2.7 Proposals

Proposal 3

Align land-use regulations and incentives with Land Use Strategy Objectives. Ongoing.

As we build on current policies to influence and support land-based businesses, such as those referenced above, we will ensure that regulation places as light a burden on businesses as is consistent with achieving its purpose, and that incentives are as efficient and cost-effective as possible. We will also keep policies under regular review to maintain a governance framework that is suitable, stable and clear.

Proposal 4

Further encourage land-based businesses to take actions that reduce land-based greenhouse gas emissions and that enable adaptation to climate change threats and opportunities. Ongoing.

To achieve our challenging climate change targets, including to reduce greenhouse gas emissions by 42 per cent by 2020, all sectors must play their part. Our key policies for reducing emissions are planting additional woodland to sequester carbon and measures under the Farming For a Better Climate initiative. Low Carbon Scotland: Meeting the Emissions Reduction Targets 2010-2022 provides further details, and our challenge is to work with land-based businesses to ensure adoption of these measures. The Climate Change Adaptation Framework and its Sector Action Plans also set out ways to adapt to climate change impacts.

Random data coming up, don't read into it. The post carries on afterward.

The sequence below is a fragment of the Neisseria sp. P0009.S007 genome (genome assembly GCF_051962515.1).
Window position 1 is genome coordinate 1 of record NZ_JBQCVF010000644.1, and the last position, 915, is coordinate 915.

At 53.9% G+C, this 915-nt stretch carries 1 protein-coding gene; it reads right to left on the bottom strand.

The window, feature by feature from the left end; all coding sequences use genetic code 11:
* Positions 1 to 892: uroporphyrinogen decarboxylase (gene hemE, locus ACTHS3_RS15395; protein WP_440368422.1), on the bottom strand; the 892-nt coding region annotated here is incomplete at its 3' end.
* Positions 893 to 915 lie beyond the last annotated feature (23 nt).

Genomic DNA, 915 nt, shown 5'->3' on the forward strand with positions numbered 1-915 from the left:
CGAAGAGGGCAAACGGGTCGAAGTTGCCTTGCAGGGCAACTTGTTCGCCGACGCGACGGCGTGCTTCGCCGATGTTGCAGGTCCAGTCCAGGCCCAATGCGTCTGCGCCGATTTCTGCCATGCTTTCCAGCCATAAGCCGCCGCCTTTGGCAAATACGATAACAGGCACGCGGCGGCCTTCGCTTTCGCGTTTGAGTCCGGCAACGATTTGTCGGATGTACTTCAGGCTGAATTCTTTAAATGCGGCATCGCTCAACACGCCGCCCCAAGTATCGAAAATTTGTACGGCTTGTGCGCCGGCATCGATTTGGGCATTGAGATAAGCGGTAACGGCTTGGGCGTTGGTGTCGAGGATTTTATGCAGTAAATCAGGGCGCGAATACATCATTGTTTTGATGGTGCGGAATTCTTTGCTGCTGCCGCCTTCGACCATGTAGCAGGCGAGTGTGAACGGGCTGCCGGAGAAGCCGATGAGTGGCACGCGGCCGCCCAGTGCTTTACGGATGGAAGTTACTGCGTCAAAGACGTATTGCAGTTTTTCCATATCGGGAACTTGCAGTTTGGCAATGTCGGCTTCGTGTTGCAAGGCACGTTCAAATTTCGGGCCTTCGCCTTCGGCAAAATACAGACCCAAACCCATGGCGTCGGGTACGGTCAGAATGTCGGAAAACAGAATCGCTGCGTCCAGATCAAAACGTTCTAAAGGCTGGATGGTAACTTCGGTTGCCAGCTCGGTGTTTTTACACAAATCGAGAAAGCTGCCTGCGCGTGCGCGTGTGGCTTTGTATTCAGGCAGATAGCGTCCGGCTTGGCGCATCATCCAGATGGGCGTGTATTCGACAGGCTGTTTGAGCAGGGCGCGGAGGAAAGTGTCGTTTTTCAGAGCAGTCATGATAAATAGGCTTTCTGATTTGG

Proposal 5

Use the Land Use Strategy Objectives to influence negotiations on CAP reform. From 2011 onwards, timing dependent on EU processes.

The approaching revision of the EU Common Agricultural Policy ( CAP), and correspondingly of the next SRDP, provides an opportunity to build the Strategy's Objectives and the Principles for Sustainable Land Use into the next round of incentive schemes for land managers.

Proposal 6

Use demonstration projects to determine the best means by which land use and land management practice can contribute to climate change objectives. Ongoing.

These can include building on existing initiatives such as the livestock and woodland focus farms and other cross-sector collaborations that both showcase improved approaches and provide learning through monitoring these.

Proposal 7

Identify more closely which types of land are best for tree planting in the context of other land-based objectives, and promote good practice and local processes in relation to tree planting so as to secure multiple benefits. Further development of partnership approach through Forestry and Woodland Strategies, 2011 onwards.

We need to continue to demonstrate to land managers how they can best contribute to climate change targets. One important way is to plant trees, and we need to reassure stakeholders and land managers that our afforestation targets can be achieved while respecting the other requirements that we have for our land. We will look to use and develop existing delivery mechanisms such as Forestry and Woodland Strategies and to seek willing partners to work out local responses.